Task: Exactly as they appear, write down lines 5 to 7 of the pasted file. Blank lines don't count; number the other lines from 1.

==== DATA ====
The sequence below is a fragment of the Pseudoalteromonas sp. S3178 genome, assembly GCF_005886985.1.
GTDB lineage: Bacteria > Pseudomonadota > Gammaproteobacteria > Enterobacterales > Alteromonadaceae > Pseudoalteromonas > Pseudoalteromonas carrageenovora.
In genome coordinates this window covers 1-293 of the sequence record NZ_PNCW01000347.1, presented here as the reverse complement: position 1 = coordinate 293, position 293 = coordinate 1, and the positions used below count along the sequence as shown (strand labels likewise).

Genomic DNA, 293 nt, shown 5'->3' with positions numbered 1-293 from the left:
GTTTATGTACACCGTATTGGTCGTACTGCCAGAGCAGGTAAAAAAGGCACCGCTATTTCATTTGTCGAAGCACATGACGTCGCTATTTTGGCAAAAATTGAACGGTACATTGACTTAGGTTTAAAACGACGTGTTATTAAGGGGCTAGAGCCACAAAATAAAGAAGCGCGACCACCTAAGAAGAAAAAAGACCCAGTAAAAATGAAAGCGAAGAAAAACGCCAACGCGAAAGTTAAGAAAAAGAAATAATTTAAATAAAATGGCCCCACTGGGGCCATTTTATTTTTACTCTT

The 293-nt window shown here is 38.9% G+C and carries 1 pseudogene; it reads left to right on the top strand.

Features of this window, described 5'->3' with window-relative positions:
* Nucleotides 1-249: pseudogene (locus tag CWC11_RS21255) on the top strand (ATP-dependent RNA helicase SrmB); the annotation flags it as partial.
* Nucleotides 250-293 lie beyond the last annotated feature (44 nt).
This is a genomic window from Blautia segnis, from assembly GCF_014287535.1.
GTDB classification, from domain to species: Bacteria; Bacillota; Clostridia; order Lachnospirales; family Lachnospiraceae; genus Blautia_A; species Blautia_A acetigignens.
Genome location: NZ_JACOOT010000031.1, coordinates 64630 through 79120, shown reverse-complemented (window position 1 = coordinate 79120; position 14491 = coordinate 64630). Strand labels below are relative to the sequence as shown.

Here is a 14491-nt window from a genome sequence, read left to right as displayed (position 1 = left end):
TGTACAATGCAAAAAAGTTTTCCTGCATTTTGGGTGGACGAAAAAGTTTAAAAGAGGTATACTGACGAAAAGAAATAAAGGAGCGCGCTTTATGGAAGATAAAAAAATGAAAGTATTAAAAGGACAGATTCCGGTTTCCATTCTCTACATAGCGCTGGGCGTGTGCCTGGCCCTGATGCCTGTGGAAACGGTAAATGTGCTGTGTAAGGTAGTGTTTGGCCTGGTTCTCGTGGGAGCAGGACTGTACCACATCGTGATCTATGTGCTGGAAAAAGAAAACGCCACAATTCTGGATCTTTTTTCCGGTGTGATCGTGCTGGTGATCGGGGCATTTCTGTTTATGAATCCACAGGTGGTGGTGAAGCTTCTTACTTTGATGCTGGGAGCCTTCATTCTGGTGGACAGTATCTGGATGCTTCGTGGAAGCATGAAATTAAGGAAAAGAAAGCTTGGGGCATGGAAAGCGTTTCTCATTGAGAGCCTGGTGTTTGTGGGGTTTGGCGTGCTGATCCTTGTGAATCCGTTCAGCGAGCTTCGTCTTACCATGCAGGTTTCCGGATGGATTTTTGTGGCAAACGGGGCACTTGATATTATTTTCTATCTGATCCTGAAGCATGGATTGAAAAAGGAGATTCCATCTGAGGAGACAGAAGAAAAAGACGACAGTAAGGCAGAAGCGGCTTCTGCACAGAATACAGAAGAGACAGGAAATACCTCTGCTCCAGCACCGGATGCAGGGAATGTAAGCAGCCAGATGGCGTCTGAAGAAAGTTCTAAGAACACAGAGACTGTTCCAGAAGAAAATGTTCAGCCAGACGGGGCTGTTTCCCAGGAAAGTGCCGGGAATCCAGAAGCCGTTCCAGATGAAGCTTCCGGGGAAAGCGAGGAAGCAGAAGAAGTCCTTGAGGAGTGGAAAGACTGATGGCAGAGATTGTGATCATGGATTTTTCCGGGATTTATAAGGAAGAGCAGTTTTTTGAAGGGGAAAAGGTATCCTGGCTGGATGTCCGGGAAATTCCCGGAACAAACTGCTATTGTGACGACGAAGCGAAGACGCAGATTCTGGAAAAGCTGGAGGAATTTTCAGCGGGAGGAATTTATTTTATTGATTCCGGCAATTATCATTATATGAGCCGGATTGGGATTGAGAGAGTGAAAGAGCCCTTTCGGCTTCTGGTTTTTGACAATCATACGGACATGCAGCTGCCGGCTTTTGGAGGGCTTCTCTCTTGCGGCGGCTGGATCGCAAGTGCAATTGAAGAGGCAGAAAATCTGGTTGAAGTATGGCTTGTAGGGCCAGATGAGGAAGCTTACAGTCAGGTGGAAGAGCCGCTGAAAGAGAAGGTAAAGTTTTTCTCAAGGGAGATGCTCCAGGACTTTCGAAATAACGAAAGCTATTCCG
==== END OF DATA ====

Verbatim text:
GTTTATGTACACCGTATTGGTCGTACTGCCAGAGCAGGTAAAAAAGGCACCGCTATTTCATTTGTCGAAGCACATGACGTCGCTATTTTGGCAAAAATTGAACGGTACATTGACTTAGGTTTAAAACGACGTGTTATTAAGGGGCTAGAGCCACAAAATAAAGAAGCGCGACCACCTAAGAAGAAAAAAGACCCAGTAAAAATGAAAGCGAAGAAAAACGCCAACGCGAAAGTTAAGAAAAAGAAATAATTTAAATAAAATGGCCCCACTGGGGCCATTTTATTTTTACTCTT

The 293-nt window shown here is 38.9% G+C and carries 1 pseudogene; it reads left to right on the top strand.

Features of this window, described 5'->3' with window-relative positions: